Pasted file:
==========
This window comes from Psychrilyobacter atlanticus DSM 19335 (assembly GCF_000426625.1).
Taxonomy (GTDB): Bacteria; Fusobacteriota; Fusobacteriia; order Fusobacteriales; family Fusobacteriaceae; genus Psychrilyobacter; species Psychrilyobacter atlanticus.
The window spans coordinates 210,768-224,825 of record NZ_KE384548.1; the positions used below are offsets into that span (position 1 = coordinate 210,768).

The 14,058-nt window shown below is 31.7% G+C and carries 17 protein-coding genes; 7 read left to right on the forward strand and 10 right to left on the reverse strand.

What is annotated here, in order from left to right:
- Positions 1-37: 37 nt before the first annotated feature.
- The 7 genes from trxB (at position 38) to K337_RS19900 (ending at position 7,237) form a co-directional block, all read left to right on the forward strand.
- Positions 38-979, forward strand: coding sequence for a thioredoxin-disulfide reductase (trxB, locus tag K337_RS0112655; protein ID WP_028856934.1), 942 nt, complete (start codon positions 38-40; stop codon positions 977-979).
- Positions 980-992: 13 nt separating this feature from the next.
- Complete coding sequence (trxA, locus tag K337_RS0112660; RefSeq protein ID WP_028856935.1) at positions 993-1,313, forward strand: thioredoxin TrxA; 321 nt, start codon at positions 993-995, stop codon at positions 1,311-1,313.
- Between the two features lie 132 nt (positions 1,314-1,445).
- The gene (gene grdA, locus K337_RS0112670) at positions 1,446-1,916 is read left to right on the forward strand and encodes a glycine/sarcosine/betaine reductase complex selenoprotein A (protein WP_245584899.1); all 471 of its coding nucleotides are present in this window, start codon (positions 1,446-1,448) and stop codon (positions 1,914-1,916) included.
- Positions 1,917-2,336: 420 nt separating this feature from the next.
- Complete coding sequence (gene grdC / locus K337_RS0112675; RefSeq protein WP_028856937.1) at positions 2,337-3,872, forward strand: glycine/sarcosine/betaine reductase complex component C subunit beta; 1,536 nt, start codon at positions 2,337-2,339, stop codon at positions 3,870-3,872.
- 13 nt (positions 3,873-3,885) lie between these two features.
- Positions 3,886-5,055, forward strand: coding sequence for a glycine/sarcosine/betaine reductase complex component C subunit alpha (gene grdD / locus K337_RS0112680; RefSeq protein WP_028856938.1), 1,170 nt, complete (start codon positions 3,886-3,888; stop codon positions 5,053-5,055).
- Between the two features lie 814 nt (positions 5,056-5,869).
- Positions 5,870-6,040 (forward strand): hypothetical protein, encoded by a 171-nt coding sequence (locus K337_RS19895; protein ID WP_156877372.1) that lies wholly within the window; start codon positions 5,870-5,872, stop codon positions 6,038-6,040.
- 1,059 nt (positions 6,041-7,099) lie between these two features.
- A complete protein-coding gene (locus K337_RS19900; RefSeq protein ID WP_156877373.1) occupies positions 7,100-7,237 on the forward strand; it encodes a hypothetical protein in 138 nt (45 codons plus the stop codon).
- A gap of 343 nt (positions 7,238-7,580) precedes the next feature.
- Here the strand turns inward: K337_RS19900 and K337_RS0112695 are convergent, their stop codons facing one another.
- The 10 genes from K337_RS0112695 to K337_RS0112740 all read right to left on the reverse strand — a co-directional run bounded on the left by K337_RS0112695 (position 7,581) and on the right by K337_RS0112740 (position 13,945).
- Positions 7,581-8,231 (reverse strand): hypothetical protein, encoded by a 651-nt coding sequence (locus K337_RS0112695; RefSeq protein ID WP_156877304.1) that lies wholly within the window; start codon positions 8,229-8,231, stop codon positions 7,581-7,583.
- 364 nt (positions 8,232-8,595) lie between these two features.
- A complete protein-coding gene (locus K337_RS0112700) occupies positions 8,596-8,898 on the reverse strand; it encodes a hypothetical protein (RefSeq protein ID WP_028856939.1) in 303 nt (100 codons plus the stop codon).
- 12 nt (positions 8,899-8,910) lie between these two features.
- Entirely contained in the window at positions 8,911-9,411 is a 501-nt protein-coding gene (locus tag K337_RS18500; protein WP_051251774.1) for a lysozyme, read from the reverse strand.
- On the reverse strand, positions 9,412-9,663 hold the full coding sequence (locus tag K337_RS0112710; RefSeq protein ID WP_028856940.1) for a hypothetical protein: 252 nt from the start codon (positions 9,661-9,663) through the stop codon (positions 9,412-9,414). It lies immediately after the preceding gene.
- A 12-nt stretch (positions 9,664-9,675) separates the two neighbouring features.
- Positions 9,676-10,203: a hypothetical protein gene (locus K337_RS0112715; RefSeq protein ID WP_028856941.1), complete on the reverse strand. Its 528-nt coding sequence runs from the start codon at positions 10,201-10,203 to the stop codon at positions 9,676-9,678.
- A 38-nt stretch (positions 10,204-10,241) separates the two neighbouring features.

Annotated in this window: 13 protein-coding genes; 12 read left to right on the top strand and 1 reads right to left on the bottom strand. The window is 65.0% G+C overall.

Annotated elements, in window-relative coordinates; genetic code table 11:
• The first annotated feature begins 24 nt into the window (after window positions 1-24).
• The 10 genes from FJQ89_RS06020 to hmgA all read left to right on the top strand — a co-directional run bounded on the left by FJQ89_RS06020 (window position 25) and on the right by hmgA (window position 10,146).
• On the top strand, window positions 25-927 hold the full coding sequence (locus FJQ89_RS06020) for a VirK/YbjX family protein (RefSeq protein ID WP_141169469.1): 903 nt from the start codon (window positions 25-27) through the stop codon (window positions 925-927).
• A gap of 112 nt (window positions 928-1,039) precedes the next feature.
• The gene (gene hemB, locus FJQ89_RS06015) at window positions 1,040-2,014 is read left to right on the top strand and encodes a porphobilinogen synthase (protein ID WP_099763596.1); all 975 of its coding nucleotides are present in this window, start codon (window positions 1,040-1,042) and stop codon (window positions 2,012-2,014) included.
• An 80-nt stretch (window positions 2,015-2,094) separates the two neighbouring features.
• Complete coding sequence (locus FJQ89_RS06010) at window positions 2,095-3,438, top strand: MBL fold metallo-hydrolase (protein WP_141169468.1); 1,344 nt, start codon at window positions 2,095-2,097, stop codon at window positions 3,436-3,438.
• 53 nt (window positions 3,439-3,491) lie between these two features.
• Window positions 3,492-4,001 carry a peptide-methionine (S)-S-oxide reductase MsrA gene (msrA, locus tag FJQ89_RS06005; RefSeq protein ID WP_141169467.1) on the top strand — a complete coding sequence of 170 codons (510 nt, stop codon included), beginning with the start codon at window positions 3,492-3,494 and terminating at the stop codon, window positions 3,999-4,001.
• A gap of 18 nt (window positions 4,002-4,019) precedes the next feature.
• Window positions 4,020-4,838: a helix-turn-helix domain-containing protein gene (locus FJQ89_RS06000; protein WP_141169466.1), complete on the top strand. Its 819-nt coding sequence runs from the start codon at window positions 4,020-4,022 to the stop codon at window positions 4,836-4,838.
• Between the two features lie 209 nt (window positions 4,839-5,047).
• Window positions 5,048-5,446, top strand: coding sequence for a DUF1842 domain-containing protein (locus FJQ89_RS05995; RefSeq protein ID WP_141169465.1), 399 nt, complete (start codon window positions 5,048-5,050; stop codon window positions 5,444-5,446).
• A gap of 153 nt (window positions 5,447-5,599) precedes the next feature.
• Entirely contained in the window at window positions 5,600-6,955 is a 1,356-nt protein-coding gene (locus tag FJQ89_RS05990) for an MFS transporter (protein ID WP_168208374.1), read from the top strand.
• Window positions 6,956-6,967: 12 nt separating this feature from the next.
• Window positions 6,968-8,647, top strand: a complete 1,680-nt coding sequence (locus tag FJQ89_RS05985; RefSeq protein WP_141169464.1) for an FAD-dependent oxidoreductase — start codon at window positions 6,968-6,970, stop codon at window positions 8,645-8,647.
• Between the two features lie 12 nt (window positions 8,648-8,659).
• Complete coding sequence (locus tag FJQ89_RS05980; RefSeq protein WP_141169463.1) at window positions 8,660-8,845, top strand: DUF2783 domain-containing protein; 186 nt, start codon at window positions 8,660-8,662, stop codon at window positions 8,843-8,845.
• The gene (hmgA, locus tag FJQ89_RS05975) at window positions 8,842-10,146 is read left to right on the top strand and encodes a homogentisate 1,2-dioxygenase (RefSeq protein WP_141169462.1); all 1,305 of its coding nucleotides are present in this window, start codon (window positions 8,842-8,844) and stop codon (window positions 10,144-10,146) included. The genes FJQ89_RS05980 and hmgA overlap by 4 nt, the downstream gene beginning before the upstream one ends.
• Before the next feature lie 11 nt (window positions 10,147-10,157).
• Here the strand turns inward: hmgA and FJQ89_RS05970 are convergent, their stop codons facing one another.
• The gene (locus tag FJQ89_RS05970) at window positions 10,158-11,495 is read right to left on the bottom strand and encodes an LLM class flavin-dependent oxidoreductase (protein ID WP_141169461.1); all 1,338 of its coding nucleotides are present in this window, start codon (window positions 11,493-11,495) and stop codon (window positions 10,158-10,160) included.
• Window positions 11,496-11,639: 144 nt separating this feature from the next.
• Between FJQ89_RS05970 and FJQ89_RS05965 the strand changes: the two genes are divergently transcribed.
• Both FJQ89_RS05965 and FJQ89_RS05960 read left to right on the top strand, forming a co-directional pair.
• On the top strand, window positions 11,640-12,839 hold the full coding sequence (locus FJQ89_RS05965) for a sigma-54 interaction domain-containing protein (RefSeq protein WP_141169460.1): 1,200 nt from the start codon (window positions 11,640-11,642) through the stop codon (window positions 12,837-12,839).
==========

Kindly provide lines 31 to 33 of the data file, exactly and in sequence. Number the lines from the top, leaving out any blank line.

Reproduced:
- Positions 9,676-10,203: a hypothetical protein gene (locus K337_RS0112715; RefSeq protein ID WP_028856941.1), complete on the reverse strand. Its 528-nt coding sequence runs from the start codon at positions 10,201-10,203 to the stop codon at positions 9,676-9,678.
- A 38-nt stretch (positions 10,204-10,241) separates the two neighbouring features.

Annotated in this window: 13 protein-coding genes; 12 read left to right on the top strand and 1 reads right to left on the bottom strand. The window is 65.0% G+C overall.